If your cat is pawing at his ear and shaking his head, he may have a condition that requires surgery. Here’s a question about that I received from a reader, and my reply.
Q: I was told when I adopted him that my cat had some benign polyps in his ear, but lately he’s been scratching at it a lot. It smells bad, and I noticed some discharge, so I took him to the veterinarian. He found a tumor in the ear canal and recommends something called total ear canal ablation. It sounds really drastic. Is this a good idea?
A: Wow! That is definitely a delicate and complex surgery. Known as total ear canal ablation, or TECA, it involves complete removal of the ear canal. Cats have an L-shaped ear canal, so we can’t just go in and use a long instrument to remove the tumor. There’s too much risk of missing part of it. It takes some fancy handwork to avoid damaging nerves inside the ear, but the surgery can have real benefits for cats with chronic ear canal infections or tumors such as your cat has.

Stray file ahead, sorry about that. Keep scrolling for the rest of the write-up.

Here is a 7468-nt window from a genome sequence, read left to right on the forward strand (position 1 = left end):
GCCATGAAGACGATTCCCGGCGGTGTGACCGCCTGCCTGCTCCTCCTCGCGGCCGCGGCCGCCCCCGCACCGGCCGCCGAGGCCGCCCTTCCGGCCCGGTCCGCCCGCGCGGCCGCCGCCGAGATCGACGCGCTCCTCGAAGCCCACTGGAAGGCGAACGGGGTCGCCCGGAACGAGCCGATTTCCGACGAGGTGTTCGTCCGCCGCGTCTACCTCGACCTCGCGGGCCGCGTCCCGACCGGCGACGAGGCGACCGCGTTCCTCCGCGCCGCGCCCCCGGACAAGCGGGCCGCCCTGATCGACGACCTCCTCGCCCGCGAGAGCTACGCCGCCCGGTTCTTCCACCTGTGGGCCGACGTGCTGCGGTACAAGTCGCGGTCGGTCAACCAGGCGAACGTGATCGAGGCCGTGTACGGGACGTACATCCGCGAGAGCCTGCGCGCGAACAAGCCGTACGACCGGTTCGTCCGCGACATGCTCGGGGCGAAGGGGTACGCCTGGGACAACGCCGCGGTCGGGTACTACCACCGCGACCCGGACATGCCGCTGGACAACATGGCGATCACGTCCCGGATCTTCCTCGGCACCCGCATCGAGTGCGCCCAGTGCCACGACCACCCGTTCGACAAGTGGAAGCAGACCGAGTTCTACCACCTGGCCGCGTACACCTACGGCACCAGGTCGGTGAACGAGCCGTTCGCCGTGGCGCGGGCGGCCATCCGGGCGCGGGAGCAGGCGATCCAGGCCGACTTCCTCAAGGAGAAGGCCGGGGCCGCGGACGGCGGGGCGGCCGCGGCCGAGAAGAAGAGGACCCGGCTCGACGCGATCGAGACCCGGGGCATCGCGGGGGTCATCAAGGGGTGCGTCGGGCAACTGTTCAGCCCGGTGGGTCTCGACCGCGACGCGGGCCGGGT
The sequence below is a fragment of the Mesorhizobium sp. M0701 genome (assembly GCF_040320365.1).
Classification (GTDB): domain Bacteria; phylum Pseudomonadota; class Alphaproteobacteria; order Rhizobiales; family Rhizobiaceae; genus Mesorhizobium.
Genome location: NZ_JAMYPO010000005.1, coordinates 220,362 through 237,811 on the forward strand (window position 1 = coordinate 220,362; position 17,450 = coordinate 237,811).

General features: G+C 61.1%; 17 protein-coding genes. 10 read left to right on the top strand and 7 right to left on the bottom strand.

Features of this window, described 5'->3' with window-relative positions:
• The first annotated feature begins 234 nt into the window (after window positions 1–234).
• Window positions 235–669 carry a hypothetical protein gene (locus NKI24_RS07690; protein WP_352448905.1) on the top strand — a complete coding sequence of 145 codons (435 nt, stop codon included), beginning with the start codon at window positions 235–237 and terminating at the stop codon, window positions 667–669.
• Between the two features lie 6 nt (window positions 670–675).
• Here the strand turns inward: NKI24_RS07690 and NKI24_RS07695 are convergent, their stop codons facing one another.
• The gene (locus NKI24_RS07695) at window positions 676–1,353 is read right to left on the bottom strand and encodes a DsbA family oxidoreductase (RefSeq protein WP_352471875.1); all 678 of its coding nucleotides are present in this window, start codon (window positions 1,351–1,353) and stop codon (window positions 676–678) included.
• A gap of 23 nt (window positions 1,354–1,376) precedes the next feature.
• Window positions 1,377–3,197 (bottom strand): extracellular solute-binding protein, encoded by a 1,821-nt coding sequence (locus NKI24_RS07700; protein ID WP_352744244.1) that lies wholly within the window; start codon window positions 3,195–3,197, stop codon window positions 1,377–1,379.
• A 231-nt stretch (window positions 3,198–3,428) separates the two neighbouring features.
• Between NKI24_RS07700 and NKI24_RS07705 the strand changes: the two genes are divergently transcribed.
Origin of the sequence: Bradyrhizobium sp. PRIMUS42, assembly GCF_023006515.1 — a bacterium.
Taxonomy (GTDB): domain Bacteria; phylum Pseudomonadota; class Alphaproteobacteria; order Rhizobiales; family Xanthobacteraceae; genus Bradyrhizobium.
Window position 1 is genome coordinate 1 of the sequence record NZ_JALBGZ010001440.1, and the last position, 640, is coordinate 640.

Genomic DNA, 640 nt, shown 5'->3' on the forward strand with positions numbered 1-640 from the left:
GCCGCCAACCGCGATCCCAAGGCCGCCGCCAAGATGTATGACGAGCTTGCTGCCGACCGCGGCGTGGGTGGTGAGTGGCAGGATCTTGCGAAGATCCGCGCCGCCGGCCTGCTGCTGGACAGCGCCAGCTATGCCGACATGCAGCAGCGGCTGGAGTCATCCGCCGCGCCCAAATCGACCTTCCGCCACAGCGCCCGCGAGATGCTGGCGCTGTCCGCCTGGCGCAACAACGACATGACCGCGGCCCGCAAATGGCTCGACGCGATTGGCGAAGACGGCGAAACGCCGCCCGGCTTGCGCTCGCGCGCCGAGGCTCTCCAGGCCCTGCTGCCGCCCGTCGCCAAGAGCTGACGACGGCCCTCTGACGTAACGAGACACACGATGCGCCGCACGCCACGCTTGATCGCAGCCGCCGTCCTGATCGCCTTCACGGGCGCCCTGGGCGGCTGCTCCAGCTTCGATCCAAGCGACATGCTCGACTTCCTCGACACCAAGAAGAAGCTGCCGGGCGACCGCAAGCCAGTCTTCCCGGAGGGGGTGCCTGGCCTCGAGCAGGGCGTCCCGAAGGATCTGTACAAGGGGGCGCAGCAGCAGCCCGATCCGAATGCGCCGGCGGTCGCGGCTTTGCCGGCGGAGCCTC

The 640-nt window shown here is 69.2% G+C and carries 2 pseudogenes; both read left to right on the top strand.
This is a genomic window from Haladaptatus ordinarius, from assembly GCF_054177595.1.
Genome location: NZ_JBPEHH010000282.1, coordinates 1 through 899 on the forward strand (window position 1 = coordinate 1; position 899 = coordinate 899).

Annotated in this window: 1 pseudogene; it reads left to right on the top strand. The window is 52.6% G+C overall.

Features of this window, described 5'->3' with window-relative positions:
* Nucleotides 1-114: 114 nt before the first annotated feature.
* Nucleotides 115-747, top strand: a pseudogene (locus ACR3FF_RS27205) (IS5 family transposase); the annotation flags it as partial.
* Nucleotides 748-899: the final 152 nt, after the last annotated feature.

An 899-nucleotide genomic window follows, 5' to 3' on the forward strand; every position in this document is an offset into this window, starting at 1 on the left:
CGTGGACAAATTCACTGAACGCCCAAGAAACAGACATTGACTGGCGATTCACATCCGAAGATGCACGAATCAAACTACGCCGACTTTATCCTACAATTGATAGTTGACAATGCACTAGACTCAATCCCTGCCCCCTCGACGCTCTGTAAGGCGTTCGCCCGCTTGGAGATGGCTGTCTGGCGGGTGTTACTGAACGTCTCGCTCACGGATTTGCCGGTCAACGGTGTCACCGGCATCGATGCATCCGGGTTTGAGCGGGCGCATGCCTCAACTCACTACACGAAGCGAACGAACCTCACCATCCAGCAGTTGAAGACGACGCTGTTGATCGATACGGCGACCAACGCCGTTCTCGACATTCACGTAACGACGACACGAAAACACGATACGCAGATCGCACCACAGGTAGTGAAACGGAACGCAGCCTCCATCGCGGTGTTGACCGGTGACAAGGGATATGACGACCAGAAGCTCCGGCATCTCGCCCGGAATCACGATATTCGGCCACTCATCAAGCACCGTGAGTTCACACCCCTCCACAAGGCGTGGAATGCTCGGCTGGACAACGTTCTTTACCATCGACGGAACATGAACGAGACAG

The first thing the surgeon considers is whether the tumor has spread into the bone of the skull. That makes it a much more difficult situation to deal with. If that’s not a problem, though, then the surgeon can remove the ear canal and, if necessary, clean out the middle ear and prescribe antibiotics to treat any infection.
Your cat will still be able to hear after the ear canal is removed, although sounds will be dampened, sort of the same way they are when you wear earplugs. You may also notice that he’s happier and more active because he’s more comfortable.
A veterinary pathologist will biopsy the tumor to see if it is benign (harmless) or malignant (cancerous). Sometimes tumors that appear to be benign turn out to be malignant when a larger sample is submitted.
Read more, including about how to protect your dog from “weekend warrior syndrom,” in this week’s Pet Connection!
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